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Colonial Heritage Embraces 21st Century Material

  • Monday, 25th February 2008
  • Reading time: about 4 minutes

For an underground sewer system in need of repair in Charleston, South Carolina, the solution included unique cast polymer composite sewer interceptor structures manufactured by U.S. Composite Pipe.

The structures combine the strength of steel reinforcing rod with a special polymer concrete formulated with Vipel corrosion-resistant resin from AOC. These high-strength characteristics became quite an asset considering Charleston is located in a seismic region.

The composite structures are 10-foot (3-meter) diameter, vertical access shafts up to 110 feet (33.5 meters) deep. At the base of each shaft, U.S. Composite Pipe used the same Vipel resin-based composite to manufacture a foundation floor and as well as a vortex chamber with baffle wall to help control sewage flow.

The composite installation was part of a major sanitary sewer rehabilitation project design-engineered by the Charleston office of consulting engineers Black & Veatch. The interceptor structures were contracted to Affholder Inc., a subsidiary of Insituform Technologies, Inc., Chesterfield, Missouri. Dan Swidrak, now with Independent Concrete Pipe, was the on-site Project Engineer for Affholder. He said the polymer concrete had several advantages over traditional concrete.

“Because the composite pipe was ready to install upon arrival, it took weeks off the time for installation,” said Swidrak. “With conventional concrete, additional time would have been needed to pour the material in place, wait for it to cure, clean and prepare the surface, then apply a protective epoxy liner.”

Swidrak also pointed out the durability and performance benefits of composite. “A protective liner requires regular inspection and maintenance,” he said. “If the liner surface is abraded or nicked, the concrete is exposed to corrosive sewer gases. With composite, the protection against corrosion is inherent throughout the entire structure.”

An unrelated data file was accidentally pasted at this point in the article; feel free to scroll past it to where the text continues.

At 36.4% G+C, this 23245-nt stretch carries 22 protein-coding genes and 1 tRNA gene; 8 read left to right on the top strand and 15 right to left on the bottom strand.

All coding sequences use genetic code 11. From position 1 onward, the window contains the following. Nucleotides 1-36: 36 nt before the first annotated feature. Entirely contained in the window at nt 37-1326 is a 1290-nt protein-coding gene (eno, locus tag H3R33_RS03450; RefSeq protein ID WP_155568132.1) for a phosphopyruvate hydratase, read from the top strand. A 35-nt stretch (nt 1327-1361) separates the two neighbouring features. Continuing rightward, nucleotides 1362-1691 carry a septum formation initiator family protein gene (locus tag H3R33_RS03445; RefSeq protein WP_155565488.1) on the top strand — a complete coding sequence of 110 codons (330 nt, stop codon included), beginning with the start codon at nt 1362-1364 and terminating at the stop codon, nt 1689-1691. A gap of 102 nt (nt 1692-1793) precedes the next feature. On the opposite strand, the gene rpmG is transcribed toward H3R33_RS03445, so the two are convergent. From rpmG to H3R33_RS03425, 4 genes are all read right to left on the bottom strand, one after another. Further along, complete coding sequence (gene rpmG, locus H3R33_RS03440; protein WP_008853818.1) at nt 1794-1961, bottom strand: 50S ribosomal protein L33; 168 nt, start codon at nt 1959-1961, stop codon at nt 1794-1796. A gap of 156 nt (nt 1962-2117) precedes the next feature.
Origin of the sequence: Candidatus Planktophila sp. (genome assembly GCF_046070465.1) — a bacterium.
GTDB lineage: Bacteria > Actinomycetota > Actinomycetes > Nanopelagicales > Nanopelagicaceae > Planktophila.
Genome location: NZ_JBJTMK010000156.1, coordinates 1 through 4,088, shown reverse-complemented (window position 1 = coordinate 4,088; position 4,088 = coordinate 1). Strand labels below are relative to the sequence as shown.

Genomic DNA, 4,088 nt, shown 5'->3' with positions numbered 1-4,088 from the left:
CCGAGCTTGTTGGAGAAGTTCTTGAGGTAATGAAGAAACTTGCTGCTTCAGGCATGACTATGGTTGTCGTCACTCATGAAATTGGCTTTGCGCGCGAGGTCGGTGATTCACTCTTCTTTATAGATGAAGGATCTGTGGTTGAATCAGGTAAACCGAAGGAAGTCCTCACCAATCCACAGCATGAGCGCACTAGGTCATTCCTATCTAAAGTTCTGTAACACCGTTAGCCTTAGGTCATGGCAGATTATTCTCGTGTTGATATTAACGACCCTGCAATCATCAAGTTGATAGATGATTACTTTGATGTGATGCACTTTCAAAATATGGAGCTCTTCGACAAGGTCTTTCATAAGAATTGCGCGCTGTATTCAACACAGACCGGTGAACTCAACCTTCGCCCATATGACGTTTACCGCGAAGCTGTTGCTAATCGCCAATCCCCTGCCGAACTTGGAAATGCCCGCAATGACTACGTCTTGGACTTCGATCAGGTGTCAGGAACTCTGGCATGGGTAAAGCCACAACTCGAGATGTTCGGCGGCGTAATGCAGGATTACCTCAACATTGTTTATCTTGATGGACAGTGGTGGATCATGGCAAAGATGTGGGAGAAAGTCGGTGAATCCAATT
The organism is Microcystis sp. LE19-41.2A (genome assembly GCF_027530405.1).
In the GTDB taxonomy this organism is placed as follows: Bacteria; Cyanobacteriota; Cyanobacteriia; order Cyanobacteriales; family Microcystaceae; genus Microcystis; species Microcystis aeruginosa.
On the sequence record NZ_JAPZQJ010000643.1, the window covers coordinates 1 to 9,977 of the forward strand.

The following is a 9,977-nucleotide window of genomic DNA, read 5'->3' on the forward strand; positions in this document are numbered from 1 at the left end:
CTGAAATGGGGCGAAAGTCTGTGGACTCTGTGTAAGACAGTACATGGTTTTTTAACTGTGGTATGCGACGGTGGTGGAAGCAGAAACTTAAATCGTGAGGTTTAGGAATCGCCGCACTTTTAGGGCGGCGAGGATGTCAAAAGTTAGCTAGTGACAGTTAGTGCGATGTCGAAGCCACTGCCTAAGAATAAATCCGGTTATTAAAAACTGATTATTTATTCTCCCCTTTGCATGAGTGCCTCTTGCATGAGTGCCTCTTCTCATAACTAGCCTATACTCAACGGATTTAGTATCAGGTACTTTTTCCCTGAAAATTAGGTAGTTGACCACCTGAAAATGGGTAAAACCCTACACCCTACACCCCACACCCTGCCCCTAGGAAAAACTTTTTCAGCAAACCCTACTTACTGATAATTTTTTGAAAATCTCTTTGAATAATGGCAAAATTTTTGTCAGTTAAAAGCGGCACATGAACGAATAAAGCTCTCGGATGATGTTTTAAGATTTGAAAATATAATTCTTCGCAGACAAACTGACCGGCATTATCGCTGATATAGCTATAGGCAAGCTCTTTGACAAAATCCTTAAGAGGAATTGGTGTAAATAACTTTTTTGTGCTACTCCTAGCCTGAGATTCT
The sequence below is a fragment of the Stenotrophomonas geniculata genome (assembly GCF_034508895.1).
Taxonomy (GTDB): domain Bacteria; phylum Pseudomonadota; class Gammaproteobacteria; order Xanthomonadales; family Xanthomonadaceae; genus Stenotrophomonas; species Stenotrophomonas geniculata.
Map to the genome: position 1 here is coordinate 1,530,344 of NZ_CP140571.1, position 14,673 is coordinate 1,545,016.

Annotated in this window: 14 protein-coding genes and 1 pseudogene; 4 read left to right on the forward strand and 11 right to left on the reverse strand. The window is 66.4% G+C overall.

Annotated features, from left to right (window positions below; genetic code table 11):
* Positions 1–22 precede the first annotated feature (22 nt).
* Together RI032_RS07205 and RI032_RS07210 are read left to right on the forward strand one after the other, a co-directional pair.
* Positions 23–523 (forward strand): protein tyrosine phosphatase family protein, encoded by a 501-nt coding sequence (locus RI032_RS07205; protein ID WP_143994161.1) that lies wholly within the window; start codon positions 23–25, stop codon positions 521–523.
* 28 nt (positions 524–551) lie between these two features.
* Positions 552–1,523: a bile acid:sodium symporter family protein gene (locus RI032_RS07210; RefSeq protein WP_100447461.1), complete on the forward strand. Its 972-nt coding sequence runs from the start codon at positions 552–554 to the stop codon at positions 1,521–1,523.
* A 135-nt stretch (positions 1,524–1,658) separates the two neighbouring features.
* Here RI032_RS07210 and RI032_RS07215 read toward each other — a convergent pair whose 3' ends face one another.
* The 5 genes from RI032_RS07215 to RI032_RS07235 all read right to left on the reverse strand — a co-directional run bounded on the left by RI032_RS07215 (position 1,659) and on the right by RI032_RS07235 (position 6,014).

Each sewer interceptor shaft was installed by stacking cylindrical composite riser sections up from the composite floors. Joints between sections were accomplished using steel end ring joints that U.S. Composite Pipe integrally manufactured into the structure. These special joint rings adhere to American Water Works Association (AWWA) C-302 standards for air and water tightness and were tested to 50 psi (3.5 bar).

Casting procedures for both conventional and polymer concrete are similar. U.S. Composite Pipe components are manufactured by first placing a steel reinforcement cage into a formwork. Like conventional pipe, the steel reinforcing gives the finished product the ability to handle severe loading. The polymer concrete is then vertically cast into the formwork and vibrated for optimal compaction.

Instead of making its pipe with a traditional cementitous material, U.S. Composite Pipe uses a special resin, filler, aggregate and additive mixture licensed from PPT, LLC, Des Moines, Iowa. The polymer formulation specifies a Vipel resin that, when compared to cementious binder, provides improved compressive, tensile, shear, bonding and flexural properties.

Another advantage to using high performance building materials is the ability to reduce the overall weight of the structure by using thinner wall sections. Since polymer concrete has nearly the same unit weight as Portland cement concrete, this reduction in wall thickness can significantly lower the total weight of the structure. Lower weight can lower the overall cost of the finished product, the cost of shipping it to the job site, and the cost of a larger crane.

Eric H. Davidson, P.E., Vice President of U.S. Composite Pipe said, “We took the original design from B&V and were able to reduce the wall thickness by forty percent or more through our own U.S. Composite Pipe in house engineering”.

According to Davidson, the Vipel resin technology comes with excellent technical support. “We are part of a company that has more than 20 years experience making pipe with conventional concrete,” Davidson said. “When we started developing composite materials, AOC representatives were on hand to check our gel times and see how the resin was cooking off. Now we have a formulation that, with the help of AOC resin consistency, we just ‘dial in’ to make polymer concrete.”

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